In terms of how Tasmania is tracking with our rollout, I want to say thank you to everybody that's been involved, and importantly those that have rolled up their sleeve already. As of today, more than a third of Tasmanians eligible for the vaccine 16 years and over have had at least one dose of the vaccine. We've forward bookings in state clinics for June and July of over 56,000 people, and we still have appointments available.
Getting as many Tasmanians vaccinated quickly is our priority, and I'm urging every eligible Tasmanian to commit to an appointment in coming weeks.
I’ll now hand over to the Secretary of Health, Kathryn Morgan-Wicks, to provide you with more detail on the vaccination roll out.
Thank you, Premier. As the Premier said, we're almost at the end of week 16 of the rollout in Tasmania. As at 16 June, we have delivered 177,139 doses, which is made up of 88,849 doses in State Government clinics, 11,608 by the Australian Government provider in aged and disability care, and 76,882 doses by GPs.
Over 33 per cent of eligible Tasmanians have received their first vaccine dose, and over seven per cent are fully vaccinated, which equates to some 30,000 Tasmanians fully vaccinated. This will grow in coming weeks as the first 12-week cycle of AstraZeneca doses comes around, with more than 100,000 Tasmanians to receive their second dose in the 12 weeks from 14 June.
Now, as the Premier has said, ATAGI has issued new advice, and as a result the Australian Government has advised that the Pfizer vaccine is now preferred over the AstraZeneca vaccine for eligible adults aged between 16 and 59 years old who have not yet received a first dose of AstraZeneca.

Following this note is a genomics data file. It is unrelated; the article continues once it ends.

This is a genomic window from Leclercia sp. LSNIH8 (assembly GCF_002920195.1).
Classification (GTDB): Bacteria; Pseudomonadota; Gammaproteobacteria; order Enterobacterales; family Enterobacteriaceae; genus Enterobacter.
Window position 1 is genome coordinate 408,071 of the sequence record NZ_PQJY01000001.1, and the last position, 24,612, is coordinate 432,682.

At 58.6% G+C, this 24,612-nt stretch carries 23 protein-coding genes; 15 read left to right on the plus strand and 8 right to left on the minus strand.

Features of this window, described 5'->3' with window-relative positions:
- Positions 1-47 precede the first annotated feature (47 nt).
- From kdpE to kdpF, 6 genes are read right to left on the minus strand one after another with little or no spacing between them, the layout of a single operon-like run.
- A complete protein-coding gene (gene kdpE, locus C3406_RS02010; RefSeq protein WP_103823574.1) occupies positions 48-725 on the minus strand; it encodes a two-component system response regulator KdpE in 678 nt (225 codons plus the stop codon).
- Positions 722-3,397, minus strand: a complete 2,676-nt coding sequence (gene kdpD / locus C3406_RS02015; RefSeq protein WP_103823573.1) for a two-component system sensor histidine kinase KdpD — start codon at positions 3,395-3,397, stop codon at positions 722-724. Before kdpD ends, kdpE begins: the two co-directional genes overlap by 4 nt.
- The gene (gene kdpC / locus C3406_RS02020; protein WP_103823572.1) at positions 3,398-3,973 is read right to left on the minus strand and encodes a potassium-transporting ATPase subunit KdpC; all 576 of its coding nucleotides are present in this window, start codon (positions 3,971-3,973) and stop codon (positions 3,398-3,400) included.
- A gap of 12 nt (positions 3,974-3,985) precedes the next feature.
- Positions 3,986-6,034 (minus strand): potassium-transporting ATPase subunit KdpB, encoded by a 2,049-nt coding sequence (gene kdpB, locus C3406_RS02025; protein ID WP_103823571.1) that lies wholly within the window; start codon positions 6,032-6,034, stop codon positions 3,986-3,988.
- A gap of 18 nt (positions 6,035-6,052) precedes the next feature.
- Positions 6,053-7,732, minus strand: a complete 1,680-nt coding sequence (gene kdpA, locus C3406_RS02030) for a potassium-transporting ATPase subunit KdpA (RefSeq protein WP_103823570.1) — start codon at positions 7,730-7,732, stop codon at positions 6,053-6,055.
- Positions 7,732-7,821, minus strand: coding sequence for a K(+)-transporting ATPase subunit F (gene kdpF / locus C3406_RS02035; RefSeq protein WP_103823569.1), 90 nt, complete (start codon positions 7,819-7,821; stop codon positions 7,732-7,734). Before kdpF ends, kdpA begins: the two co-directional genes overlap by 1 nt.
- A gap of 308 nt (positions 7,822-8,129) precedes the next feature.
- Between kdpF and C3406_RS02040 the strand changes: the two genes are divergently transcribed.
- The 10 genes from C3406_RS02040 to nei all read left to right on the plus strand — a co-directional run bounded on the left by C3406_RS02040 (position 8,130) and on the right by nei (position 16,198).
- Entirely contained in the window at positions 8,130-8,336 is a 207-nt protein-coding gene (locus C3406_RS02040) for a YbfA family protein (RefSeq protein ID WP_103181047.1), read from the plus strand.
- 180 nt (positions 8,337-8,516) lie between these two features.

So, this means from today if you are booking in for your first dose of COVID vaccine, Pfizer is recommended for eligible people aged 16 to 59 years and AstraZeneca is recommended for people aged 60 years and over. To be clear, this change only impacts people aged between 50 and 59 years who are yet to receive their first dose. There is no change to any other age group, and there is no change if you've already received your first dose of vaccine.
In Tasmania, we estimate that we have 72,000 people aged 50 to 59 years and some 27,000 have already received a dose one of vaccination, so that leaves 45,000 who are yet to receive a dose one vaccination that will now fall into the Pfizer category. This change in age threshold is based on the latest ATAGI advice in response to ongoing monitoring of rare but serious adverse reactions to the vaccine.
Importantly, ATAGI has advised that people who have had their first dose of AstraZeneca can safely receive their second dose. This includes adults aged 50 to 59 years old, so if you have safely received your first dose of AstraZeneca, ATAGI recommends that you continue to receive your second dose of AstraZeneca, and this is critical for Tasmania as we have some 100,000 people who are due to receive their second dose of vaccine in coming weeks.
It is safe to continue to receive your second dose, and you will not have the benefit of the higher protection against the severe consequences of COVID if you do not get your second dose. Outbreaks continue to occur around Australia, and with increased tourism and travel interstate, Tasmanians need to get vaccinated.
Further, it is important to note that TGA have not approved the mixing of vaccines, so generally you cannot get dose one AstraZeneca and then get dose two Pfizer. In Australia, it is generally recommended that you receive two doses of the same vaccine.